2011 State of the Birds report highlight public lands, climate-change threats
Oceanic birds and birds that rely on coastal habitat face challenges related to climate change, according to the 2011 State of the Birds report. PHOTO BY BOB BERWYN.
SUMMIT COUNTY — A quarter of all bird species living in the United State are imperiled or in decline, according to the 2011 State of the Birds report from the U.S. Department of Interior.
This year’s report focuses on public lands, pointing that, of the more than 1,000 bird species living in the country, 251 are federally listed as threatened, endangered or as species of conservation concern.
“The State of the Birds report is a measurable indicator of how well we are fulfilling our shared role as stewards of our nation’s public lands and waters,” Interior Secretary Ken Salazar said in a release. “Although we have made enormous progress in conserving habitat on public lands, we clearly have much more work to do. The good news is that because birds so extensively use public lands and waters as habitat, effective management and conservation efforts can make a significant difference in whether these species recover or slide towards extinction.”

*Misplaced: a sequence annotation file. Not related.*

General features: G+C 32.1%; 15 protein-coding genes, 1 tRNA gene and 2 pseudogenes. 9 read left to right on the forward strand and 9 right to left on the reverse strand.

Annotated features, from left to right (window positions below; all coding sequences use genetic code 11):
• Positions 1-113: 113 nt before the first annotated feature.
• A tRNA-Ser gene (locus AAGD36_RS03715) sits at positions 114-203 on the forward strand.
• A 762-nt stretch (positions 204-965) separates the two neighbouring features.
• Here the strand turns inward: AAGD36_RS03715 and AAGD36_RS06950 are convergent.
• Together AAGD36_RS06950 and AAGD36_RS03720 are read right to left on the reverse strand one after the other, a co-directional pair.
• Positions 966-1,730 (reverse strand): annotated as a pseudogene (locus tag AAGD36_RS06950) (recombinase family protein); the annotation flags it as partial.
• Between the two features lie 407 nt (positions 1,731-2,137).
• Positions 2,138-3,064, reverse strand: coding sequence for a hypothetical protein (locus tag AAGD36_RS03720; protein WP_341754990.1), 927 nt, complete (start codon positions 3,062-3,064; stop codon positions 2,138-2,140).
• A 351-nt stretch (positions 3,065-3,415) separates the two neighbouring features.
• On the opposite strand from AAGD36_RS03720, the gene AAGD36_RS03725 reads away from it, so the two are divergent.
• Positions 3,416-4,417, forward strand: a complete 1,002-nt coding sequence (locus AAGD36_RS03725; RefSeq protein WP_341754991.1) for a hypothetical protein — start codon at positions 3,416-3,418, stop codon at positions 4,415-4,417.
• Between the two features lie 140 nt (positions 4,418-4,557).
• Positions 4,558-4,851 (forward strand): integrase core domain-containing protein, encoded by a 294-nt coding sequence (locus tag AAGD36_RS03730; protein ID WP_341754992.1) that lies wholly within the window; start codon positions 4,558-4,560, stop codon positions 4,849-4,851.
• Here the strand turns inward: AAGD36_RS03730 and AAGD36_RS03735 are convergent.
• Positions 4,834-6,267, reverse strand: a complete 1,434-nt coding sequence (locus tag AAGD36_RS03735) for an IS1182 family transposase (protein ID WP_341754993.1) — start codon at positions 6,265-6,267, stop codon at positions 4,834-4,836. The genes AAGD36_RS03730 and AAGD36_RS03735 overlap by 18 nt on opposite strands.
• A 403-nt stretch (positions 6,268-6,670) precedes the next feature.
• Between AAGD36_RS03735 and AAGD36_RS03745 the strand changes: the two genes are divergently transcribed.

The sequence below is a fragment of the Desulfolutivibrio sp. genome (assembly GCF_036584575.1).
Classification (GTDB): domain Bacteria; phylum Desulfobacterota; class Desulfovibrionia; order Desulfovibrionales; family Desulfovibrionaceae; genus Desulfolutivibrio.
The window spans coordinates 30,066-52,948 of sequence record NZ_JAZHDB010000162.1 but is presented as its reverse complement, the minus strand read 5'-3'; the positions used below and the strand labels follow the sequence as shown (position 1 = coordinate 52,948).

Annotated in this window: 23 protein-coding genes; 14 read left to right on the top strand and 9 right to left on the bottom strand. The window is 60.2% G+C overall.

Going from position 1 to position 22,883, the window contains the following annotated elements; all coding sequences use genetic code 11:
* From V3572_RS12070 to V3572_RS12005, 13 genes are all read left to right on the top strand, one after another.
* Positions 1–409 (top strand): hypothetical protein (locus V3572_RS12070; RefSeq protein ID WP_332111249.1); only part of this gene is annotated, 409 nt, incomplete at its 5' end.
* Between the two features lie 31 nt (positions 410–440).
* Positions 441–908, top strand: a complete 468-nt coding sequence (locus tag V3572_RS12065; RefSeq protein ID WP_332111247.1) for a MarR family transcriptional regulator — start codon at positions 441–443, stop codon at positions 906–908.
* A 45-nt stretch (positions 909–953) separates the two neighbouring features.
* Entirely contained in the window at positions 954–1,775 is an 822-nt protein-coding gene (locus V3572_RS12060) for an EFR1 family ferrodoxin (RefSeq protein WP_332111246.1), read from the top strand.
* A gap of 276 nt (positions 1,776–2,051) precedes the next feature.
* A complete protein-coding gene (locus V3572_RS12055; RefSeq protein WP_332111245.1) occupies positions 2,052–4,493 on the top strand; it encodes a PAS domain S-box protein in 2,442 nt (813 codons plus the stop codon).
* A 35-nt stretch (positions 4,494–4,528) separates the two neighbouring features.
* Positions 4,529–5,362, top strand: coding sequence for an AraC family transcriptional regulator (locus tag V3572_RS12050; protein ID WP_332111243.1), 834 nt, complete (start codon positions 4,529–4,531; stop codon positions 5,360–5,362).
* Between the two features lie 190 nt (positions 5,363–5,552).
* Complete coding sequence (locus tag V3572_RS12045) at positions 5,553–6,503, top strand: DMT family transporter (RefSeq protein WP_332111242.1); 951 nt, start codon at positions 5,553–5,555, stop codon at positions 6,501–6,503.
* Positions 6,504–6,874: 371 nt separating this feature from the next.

Publicly owned lands support at least half of the entire U.S. distributions of more than 300 bird species. The findings indicate tremendous potential for bird conservation, as well as some challenges, including rampant energy development across crucial sagebrush habitat in the West and threats to habitat from declining forests and climate change. (more…)
Filed under: biodiversity, climate and weather, endangered species, Environment, federal government, forests, global warming, public lands | Tagged: 2011 State of the Birds report, biodiversity, Birds, California Current, endangered species, Environment, Ken Salazar, Public land, Summit County News | Leave a Comment »